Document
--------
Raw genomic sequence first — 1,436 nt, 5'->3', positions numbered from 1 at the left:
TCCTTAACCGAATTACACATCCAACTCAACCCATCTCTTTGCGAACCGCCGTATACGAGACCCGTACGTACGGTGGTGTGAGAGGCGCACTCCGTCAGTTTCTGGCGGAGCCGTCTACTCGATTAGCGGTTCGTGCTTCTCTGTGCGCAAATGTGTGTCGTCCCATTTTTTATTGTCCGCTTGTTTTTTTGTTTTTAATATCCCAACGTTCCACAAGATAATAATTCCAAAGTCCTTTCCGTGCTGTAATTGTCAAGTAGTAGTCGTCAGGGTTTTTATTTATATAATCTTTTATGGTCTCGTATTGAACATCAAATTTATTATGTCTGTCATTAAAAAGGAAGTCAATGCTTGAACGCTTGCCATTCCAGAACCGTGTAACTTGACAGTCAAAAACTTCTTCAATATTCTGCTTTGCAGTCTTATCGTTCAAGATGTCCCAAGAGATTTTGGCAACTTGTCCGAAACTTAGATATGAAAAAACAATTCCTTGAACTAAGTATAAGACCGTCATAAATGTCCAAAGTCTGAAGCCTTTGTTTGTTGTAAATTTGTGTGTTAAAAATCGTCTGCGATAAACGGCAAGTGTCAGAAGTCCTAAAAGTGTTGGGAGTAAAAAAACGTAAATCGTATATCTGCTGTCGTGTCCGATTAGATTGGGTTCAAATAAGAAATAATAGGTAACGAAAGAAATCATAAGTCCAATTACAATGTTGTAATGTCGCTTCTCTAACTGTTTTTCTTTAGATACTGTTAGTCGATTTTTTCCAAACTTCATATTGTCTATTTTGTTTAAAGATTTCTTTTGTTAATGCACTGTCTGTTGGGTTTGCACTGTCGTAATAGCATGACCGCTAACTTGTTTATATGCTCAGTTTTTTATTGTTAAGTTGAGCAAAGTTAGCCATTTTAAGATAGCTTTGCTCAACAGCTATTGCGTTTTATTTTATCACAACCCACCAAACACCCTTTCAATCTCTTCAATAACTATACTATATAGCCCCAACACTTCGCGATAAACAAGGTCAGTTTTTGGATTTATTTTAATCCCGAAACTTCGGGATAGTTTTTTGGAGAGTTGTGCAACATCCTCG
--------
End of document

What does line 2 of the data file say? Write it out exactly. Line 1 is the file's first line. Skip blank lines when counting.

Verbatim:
TCCTTAACCGAATTACACATCCAACTCAACCCATCTCTTTGCGAACCGCCGTATACGAGACCCGTACGTACGGTGGTGTGAGAGGCGCACTCCGTCAGTTTCTGGCGGAGCCGTCTACTCGATTAGCGGTTCGTGCTTCTCTGTGCGCAAATGTGTGTCGTCCCATTTTTTATTGTCCGCTTGTTTTTTTGTTTTTAATATCCCAACGTTCCACAAGATAATAATTCCAAAGTCCTTTCCGTGCTGTAATTGTCAAGTAGTAGTCGTCAGGGTTTTTATTTATATAATCTTTTATGGTCTCGTATTGAACATCAAATTTATTATGTCTGTCATTAAAAAGGAAGTCAATGCTTGAACGCTTGCCATTCCAGAACCGTGTAACTTGACAGTCAAAAACTTCTTCAATATTCTGCTTTGCAGTCTTATCGTTCAAGATGTCCCAAGAGATTTTGGCAACTTGTCCGAAACTTAGATATGAAAAAACAATTCCTTGAACTAAGTATAAGACCGTCATAAATGTCCAAAGTCTGAAGCCTTTGTTTGTTGTAAATTTGTGTGTTAAAAATCGTCTGCGATAAACGGCAAGTGTCAGAAGTCCTAAAAGTGTTGGGAGTAAAAAAACGTAAATCGTATATCTGCTGTCGTGTCCGATTAGATTGGGTTCAAATAAGAAATAATAGGTAACGAAAGAAATCATAAGTCCAATTACAATGTTGTAATGTCGCTTCTCTAACTGTTTTTCTTTAGATACTGTTAGTCGATTTTTTCCAAACTTCATATTGTCTATTTTGTTTAAAGATTTCTTTTGTTAATGCACTGTCTGTTGGGTTTGCACTGTCGTAATAGCATGACCGCTAACTTGTTTATATGCTCAGTTTTTTATTGTTAAGTTGAGCAAAGTTAGCCATTTTAAGATAGCTTTGCTCAACAGCTATTGCGTTTTATTTTATCACAACCCACCAAACACCCTTTCAATCTCTTCAATAACTATACTATATAGCCCCAACACTTCGCGATAAACAAGGTCAGTTTTTGGATTTATTTTAATCCCGAAACTTCGGGATAGTTTTTTGGAGAGTTGTGCAACATCCTCG